Where are you from and where do you reside?
I was born here in the States, grew up in Puerto Rico, and am currently based in Rochester, NY.
What’s your favorite part of living in Rochester?
Rochester has been a great place to begin my career as an artist. There’s a vibrant art community here and it’s an affordable city that’s allowed me to focus my efforts and pursue my work full time. Not to mention the many, many relationships I’ve fostered with so many like minded people here.
Have you always been a painter?
Painting has always been my primary outlet. It’s the manipulation of color in a very tangible way that I’m most drawn to. Although, I would say my work tends to blur the lines between drawing and painting. I don’t overemphasize the physical qualities of the paint (ie, texture, sheen, etc.) to articulate the works as ‘paintings’, but I do enjoy the manipulation of pigments and colors. So in that way, I feel like they are more paintings than drawings.
Did you go to art school?
I went to the State University of New York at Oswego. I graduated with a BFA and MA in painting and drawing.
What's a typical day in the studio like for you?
I like to be in the studio as early as possible, to take advantage of as much daylight as I can. I’ll probably clean up a bit, drink my coffee, read some news, watch the NBA highlights from the night before, and make a list of things I hope to accomplish that day. By mid morning, I’m usually in full paint mode.
You have a strategy of creating temporary, 2D still-lifes to come up with compositions. How did you arrive at this strategy, and how did you know it was the right one?
The technique of pushing cut paper around really arose for a need to capture more spontaneous moments – even more spontaneous or less conscious than actually drawing or sketching. It’s a much faster process that forces me to think less and rely more on instinct. Once I come across a moment of interest, I can slow down and develop the composition further.
What are you most interested in representing through your works?
It’s about capturing flashes in time when explosive, inanimate forms can converge in a single moment of simultaneous balance and chaos.
The technique of pushing cut paper around really arose for a need to capture more spontaneous moments – even more spontaneous or less conscious than actually drawing or sketching.
Can you talk more about how you see these as portraying both balance and chaos?
I think that’s what composition is all about. Whether we’re arranging the furniture in our house, organizing our record collection, or arranging forms in a painting, it’s always about creating a balance and order from chaos. I enjoy the nuance of arranging spontaneous chaos that’s just on the verge of order, but maintains the energy and tension of not knowing where the forms might end up next.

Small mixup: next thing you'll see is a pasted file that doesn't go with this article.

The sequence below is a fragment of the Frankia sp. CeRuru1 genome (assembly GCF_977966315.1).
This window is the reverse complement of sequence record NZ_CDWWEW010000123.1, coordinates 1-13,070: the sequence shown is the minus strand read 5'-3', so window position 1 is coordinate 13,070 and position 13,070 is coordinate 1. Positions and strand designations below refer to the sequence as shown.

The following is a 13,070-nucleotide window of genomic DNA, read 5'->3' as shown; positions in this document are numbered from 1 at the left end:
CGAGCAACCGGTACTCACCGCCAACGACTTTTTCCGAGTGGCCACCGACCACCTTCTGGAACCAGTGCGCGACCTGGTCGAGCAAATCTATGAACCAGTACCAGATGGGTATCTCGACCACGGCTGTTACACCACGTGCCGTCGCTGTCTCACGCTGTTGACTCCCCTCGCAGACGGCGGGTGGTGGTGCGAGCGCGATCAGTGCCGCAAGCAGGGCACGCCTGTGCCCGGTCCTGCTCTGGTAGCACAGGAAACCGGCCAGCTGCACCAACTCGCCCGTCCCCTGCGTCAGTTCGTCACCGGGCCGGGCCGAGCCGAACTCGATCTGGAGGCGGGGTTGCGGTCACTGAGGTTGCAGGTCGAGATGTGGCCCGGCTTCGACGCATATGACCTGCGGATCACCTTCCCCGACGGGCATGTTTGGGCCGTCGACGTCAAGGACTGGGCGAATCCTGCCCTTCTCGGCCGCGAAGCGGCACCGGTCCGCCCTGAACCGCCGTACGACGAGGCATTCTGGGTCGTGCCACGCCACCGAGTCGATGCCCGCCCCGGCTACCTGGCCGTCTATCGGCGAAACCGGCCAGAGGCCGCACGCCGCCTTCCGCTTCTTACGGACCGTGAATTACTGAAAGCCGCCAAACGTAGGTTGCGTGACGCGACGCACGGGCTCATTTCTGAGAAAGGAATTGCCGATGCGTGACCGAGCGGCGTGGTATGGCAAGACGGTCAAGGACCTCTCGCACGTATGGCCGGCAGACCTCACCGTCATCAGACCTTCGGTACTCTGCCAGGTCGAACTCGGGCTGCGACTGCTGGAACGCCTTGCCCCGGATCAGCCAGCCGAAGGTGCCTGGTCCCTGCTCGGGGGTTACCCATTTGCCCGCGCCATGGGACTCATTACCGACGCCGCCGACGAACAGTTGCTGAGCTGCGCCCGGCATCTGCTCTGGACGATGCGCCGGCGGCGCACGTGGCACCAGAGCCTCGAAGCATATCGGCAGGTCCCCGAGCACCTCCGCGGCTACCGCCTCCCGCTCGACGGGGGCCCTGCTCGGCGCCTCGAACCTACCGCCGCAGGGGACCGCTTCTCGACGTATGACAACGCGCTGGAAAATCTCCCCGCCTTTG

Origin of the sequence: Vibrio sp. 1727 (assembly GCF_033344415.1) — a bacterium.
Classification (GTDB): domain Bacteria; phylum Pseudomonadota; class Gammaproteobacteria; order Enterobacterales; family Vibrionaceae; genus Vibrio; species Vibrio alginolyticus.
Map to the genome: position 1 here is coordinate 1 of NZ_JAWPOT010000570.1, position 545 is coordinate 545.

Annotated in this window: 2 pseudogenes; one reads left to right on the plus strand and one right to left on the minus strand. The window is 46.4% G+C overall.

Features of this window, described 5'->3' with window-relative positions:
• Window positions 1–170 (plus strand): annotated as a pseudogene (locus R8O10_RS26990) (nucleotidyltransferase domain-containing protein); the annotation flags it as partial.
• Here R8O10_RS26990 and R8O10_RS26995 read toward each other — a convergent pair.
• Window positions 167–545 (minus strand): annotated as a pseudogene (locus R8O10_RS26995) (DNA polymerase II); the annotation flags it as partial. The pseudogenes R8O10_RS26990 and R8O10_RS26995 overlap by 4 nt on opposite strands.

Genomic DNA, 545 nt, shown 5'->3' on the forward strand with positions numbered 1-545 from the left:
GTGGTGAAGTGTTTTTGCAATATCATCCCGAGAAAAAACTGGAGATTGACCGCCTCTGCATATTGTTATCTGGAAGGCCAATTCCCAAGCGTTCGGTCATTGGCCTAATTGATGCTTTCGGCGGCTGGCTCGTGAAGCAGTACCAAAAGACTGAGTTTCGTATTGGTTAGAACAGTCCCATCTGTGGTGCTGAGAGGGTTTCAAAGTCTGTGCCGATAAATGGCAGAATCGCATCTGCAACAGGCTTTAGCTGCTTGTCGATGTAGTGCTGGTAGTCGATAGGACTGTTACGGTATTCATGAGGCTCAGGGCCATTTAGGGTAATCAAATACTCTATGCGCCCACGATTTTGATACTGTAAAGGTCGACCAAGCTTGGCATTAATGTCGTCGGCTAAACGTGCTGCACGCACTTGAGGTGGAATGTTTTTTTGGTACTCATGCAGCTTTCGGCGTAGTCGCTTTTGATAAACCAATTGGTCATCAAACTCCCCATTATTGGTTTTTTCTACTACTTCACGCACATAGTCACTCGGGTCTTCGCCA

What is the most difficult part of the artistic process for you?
One of the hardest things are ‘off’ days. Understanding that some days will be more productive than others is always difficult. Some days will just be difficult to get into any sort of groove and you need to know when to walk away.
How important is spontaneity in your art?
Spontaneity is most important early on in the process. I rely heavily on spontaneity and chance as a jumping off point for developing compositions. From there, I can spend more time developing these initial moments into more balanced and cohesive compositions.
What qualities do you look for in a composition?
What I’m looking for most is balance, space, and motion. I think most people confuse balance with symmetry, but I love to explore balance in asymmetrical compositions. Those moments between positive and negative space can create a lot of tension, and that’s something I’m really drawn to. I like to think of my forms/colors as elements in perpetual motion floating through a void in space – the paintings are just perfectly timed snapshots in this space.
Whether we’re arranging the furniture in our house, organizing our record collection, or arranging forms in a painting, it’s always about creating a balance and order from chaos.
You use the pseudonym St Monci - how did you choose the name?
The name comes from my early days in graffiti. When I first started I was writing Monci -- it’s what people called me. Later, I started writing Saint. When I first began showing my studio work it was really important to me to hold onto those graffiti roots, so I combined my names and exhibited under that pseudonym.
You also used to work as a framer - do you think that that's informed your work to some extent?
My time as a framer really taught me the importance of presentation. To me, a work isn’t actually complete until I’ve framed it. I like presenting a painting as a complete object and I believe framing it presents it as such in a context that I believe is best suited for the work. I’ve learned by giving up that control, your work could end up out of a context that perhaps you never intended.